Coast Guard detains foreign vessel in port of Tacoma due to safety deficiencies

This undated photo shows the motor vessel Rena, a 751-foot, Bahamian-flagged cargo vessel, detained in the Port of Tacoma by the Coast Guard due to safety deficiencies Sept. 24, 2015. The vessel will be required to remain in port until the deficiencies are rectified. (U.S. Coast Guard photo courtesy of Coast Guard Sector Puget Sound)

This undated photo shows the motor vessel Rena, detained in the Port of Tacoma by the Coast Guard due to safety deficiencies Sept. 24, 2015.  (U.S. Coast Guard photo courtesy of Coast Guard Sector Puget Sound)

SEATTLE – The Coast Guard detained the motor vessel Rena in the Port of Tacoma, Thursday, due to safety deficiencies.

The vessel will be required to remain in port until the deficiencies are rectified.

A Port State Control exam team from Coast Guard Sector Puget Sound conducted a routine Port State and International Ship and Port Facility Security exam aboard the Rena, a 751-foot, Bahamian-flagged cargo vessel. While aboard, the Coast Guard discovered multiple areas that did not meet regulations set forth in the International Maritime Organization’s Safety of Life at Sea Convention.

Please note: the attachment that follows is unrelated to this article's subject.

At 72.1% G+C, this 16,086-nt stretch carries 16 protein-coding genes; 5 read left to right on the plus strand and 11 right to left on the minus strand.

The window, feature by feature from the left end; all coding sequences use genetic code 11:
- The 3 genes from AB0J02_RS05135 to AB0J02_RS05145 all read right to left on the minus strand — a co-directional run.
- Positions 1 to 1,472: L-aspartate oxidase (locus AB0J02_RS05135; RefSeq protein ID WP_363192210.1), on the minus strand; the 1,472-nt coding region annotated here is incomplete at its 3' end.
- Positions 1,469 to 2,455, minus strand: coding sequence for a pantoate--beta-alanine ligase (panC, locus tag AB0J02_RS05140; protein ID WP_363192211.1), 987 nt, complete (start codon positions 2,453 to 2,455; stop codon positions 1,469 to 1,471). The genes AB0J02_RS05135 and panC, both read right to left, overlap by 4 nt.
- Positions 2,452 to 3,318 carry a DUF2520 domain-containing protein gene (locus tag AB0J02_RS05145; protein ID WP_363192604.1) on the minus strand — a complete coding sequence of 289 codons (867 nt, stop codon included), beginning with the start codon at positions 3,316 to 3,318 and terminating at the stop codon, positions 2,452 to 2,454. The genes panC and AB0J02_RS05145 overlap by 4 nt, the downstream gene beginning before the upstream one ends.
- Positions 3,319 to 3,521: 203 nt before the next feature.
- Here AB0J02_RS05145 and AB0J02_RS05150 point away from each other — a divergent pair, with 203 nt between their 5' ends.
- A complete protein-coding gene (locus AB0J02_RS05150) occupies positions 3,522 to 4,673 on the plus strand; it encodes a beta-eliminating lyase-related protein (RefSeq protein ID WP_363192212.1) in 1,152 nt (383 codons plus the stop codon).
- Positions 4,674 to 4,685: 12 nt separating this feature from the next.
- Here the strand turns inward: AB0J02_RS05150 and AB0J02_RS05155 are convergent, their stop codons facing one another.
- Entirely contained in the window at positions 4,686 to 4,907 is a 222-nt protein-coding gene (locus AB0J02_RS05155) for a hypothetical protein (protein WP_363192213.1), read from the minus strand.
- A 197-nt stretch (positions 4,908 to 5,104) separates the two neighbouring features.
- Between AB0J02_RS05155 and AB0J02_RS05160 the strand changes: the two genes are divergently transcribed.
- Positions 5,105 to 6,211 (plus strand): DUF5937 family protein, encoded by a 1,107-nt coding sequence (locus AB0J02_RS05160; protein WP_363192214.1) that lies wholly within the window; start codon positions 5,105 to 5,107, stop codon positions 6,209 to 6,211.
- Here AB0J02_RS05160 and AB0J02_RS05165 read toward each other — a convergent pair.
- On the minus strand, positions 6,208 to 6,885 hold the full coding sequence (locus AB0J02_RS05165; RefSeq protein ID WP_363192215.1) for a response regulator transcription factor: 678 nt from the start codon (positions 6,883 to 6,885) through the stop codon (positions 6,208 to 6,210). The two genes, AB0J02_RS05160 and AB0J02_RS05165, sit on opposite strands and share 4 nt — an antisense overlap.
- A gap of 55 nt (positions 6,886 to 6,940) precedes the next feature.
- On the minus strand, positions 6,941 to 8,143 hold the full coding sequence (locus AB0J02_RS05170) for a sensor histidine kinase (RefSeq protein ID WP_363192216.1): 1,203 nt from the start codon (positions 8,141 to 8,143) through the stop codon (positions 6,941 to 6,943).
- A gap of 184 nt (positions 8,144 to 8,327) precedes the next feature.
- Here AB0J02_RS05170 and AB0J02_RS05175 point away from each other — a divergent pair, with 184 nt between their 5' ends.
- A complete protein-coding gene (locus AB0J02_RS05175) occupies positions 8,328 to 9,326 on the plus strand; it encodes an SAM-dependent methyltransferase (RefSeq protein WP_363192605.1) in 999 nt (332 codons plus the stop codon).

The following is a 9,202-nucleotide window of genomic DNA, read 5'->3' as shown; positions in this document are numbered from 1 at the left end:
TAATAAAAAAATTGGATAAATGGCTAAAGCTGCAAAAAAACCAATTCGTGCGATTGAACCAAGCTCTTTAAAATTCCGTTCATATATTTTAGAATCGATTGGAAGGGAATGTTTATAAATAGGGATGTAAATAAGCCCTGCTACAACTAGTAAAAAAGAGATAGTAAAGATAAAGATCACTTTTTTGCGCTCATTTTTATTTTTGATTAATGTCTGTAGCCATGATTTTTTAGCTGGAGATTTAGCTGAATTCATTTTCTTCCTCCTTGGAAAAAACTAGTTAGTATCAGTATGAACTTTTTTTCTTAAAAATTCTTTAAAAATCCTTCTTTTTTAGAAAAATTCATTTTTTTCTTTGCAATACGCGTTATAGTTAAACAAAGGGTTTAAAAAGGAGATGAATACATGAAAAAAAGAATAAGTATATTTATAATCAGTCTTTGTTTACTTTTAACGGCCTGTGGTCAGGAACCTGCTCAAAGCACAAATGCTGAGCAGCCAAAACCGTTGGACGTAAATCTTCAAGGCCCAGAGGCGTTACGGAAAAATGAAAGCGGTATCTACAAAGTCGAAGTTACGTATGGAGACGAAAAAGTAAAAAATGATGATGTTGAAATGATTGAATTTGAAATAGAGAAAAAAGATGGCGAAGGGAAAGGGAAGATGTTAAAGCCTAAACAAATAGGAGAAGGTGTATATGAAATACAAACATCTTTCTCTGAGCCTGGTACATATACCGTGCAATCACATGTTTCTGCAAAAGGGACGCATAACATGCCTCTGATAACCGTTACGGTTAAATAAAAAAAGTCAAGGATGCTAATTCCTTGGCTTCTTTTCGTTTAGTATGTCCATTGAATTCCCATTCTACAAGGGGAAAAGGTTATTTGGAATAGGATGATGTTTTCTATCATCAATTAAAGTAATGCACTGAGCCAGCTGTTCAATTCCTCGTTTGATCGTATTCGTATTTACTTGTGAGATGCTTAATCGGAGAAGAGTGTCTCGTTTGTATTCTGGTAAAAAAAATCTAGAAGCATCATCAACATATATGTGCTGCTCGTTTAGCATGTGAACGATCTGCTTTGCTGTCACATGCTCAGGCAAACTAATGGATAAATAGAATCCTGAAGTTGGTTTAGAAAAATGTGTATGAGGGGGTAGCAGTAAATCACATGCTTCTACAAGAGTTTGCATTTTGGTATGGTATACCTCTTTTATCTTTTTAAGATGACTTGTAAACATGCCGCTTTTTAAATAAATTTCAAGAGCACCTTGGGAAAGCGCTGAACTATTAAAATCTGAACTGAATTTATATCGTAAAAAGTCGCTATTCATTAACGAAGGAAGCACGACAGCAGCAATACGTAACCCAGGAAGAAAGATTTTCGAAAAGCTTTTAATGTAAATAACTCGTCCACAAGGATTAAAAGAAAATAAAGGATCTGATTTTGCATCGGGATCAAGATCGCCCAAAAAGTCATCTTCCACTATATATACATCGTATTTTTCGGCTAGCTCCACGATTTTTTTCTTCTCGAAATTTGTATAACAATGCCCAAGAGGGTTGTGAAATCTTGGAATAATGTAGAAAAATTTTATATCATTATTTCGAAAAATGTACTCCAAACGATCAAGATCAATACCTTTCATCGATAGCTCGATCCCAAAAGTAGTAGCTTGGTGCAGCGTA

The most severe deficiency involved improper pressurization of the crew’s self-contained breathing apparatuses. Malfunctioning SCBAs would prevent the crew from safely responding to a fire aboard the vessel.

“Coast Guard examiners determined that key safety procedures were inadequate and the crew did not have the necessary equipment to safely respond to an onboard emergency.” said Cmdr. Matt Edwards, Chief of Prevention at Sector Puget Sound. “We will continue to work with the vessel’s crew and the appropriate authorities to ensure that the issues found are corrected before the vessel resumes operations.”

During a Port State Control exam, the Coast Guard conducts an extensive inspection of systems, including fire protection, life saving, machinery, navigation, and pollution control systems as well as assess the crew’s ability to respond to onboard emergencies.  A vessel that is determined to be substandard is subject to a detention and must remain in port until it can proceed to sea without presenting a danger to persons on board or without presenting an unreasonable threat of harm to the marine environment.

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